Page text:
Do the right thing, even when it’s hard. Invest in the success of those around you. And never underestimate the persuasive power of reframing controversial questions.
Those were the take-home messages Wednesday from Harvard President Larry Bacow, who, despite having led both Harvard and Tufts and having been MIT’s chancellor, said he still considers himself something of an “accidental president.”
Bacow, who appeared on a webcast of the Harvard T.H. Chan School of Public Health’s Voices in Leadership program, responded to questions from Chan School Dean Michelle Williams that spanned everything from his personal experience of leadership to controversies and challenges along the way to tips for students who hope to lead someday.
Bacow said he claims the “accidental” mantle because for the first two decades of his career on MIT’s faculty he studiously avoided the leadership ladder, happily focusing on his research and teaching.
That ended when he was asked to become MIT’s dean of faculty. Bacow felt he couldn’t turn the appointment down because he saw it as helping his faculty colleagues. When he left that post he returned to his faculty duties for only a short time before he was tapped to be MIT’s chancellor, another position he viewed as service to the institution where he’d been — except for graduate work at Harvard — since his undergraduate days.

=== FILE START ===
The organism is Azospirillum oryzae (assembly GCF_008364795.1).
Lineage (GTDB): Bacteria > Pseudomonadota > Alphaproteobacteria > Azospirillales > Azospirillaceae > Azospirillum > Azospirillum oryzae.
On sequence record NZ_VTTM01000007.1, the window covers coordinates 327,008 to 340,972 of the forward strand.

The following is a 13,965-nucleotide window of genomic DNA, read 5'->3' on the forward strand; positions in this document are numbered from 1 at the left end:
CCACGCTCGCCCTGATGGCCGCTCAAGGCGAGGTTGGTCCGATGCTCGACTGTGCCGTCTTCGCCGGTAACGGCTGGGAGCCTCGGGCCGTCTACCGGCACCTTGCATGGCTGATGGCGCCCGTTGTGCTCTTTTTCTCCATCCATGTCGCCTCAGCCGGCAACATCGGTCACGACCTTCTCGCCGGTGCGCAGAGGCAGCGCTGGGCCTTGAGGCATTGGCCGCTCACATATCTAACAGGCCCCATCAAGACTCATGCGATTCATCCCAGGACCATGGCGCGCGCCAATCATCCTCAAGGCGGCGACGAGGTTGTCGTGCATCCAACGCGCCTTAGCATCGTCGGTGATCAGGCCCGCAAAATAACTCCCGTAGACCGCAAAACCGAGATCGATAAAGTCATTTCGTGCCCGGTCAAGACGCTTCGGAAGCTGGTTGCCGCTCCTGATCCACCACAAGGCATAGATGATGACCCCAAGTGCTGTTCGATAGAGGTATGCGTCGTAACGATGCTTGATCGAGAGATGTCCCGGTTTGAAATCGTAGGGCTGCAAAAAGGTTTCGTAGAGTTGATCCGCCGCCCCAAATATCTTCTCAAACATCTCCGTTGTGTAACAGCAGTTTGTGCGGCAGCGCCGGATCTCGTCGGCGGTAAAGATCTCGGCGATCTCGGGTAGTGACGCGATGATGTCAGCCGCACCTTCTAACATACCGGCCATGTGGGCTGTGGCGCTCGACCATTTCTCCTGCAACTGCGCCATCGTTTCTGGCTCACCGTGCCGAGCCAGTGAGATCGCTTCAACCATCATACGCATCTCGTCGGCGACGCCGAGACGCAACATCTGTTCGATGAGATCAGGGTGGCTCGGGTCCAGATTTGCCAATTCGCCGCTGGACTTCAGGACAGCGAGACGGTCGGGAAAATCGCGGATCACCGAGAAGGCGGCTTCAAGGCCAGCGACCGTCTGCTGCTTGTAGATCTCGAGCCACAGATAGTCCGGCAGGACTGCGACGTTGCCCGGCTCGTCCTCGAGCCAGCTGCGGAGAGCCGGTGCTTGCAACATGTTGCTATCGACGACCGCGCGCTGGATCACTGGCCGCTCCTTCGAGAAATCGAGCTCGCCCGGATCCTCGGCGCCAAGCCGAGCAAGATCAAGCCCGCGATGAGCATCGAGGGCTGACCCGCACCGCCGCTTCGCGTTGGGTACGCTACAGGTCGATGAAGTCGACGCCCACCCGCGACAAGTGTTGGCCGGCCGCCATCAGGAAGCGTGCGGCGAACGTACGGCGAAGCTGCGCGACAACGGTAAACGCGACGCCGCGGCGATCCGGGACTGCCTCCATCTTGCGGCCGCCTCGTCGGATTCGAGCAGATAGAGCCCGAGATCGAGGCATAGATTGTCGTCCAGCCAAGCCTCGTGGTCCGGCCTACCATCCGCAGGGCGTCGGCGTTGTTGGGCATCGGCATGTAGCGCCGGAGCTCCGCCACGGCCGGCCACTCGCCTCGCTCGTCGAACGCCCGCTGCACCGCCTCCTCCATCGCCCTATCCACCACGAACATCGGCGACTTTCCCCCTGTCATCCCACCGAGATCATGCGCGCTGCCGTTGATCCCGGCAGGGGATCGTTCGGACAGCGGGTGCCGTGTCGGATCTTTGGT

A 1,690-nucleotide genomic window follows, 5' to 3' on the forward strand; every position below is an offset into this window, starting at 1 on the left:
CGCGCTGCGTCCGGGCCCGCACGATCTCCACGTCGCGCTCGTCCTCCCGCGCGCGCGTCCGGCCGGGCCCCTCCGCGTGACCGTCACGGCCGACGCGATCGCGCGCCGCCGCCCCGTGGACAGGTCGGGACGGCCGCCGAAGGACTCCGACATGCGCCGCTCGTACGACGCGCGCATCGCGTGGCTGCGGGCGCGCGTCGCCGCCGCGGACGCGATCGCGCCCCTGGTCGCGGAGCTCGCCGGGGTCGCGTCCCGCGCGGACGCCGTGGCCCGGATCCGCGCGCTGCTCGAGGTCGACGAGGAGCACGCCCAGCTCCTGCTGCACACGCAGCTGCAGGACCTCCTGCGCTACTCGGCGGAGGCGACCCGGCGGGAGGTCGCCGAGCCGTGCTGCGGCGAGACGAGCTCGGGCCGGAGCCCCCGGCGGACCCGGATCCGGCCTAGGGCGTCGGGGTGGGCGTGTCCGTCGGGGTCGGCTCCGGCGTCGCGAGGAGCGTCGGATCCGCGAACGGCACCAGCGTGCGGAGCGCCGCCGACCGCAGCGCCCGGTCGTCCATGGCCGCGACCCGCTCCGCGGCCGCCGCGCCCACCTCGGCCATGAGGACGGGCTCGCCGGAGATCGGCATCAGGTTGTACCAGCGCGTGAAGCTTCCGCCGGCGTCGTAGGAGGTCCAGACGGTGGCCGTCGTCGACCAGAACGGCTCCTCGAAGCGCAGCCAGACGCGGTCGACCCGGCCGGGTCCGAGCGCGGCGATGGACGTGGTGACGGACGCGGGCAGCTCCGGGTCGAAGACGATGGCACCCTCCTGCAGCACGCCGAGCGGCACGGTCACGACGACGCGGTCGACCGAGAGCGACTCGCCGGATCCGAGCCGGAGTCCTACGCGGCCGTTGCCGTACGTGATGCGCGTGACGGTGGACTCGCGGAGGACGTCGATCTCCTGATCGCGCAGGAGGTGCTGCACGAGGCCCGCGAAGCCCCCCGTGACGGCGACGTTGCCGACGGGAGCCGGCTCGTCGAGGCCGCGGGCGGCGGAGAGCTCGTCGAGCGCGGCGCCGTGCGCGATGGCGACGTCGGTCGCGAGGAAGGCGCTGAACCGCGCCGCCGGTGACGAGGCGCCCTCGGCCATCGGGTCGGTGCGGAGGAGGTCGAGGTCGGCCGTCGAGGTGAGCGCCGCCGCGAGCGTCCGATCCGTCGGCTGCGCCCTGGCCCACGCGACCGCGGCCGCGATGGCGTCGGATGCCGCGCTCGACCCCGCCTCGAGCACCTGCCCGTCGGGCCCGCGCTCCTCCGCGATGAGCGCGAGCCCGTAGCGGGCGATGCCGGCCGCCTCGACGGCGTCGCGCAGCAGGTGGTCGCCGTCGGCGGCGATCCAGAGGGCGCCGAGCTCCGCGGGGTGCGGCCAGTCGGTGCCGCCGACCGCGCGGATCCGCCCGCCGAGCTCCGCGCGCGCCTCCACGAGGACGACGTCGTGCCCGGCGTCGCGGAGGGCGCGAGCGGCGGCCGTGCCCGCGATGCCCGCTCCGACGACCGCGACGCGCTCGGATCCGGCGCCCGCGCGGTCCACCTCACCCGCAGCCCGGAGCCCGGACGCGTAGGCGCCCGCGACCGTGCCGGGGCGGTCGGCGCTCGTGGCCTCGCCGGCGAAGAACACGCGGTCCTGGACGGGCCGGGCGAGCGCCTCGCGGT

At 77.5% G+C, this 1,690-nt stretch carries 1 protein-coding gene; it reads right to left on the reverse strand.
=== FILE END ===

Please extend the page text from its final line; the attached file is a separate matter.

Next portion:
The chancellorship raised Bacow’s visibility and brought offers for several open positions as university president, most of which he turned down. That process highlighted for him, he said, that some of the best career decisions are jobs you don’t take. There are some simply bad jobs out there, he said, as well as jobs that would be a poor match, or are badly timed, or might not point you where you want to go in life.
“I didn’t think I wanted to be a university president. I liked doing what I was doing,” Bacow said. “When I talk to people who are thinking of taking a job like this, I say, ‘Ask yourself what you want to get done. Take a job because you have an agenda, not because the job is just there.’”
A leader should approach a new organization with the same mindset as a cultural anthropologist, as someone who doesn’t speak the local language and is ignorant of everyday life there, Bacow said. As an example, he joked that both decentralized Harvard and top-down MIT have reputations for excellence, yet “organizationally and culturally, they’re identical — only with a sign change.”
Their differing cultures, Bacow said, illustrate that there isn’t just one path to success, an important thing for leaders to recognize.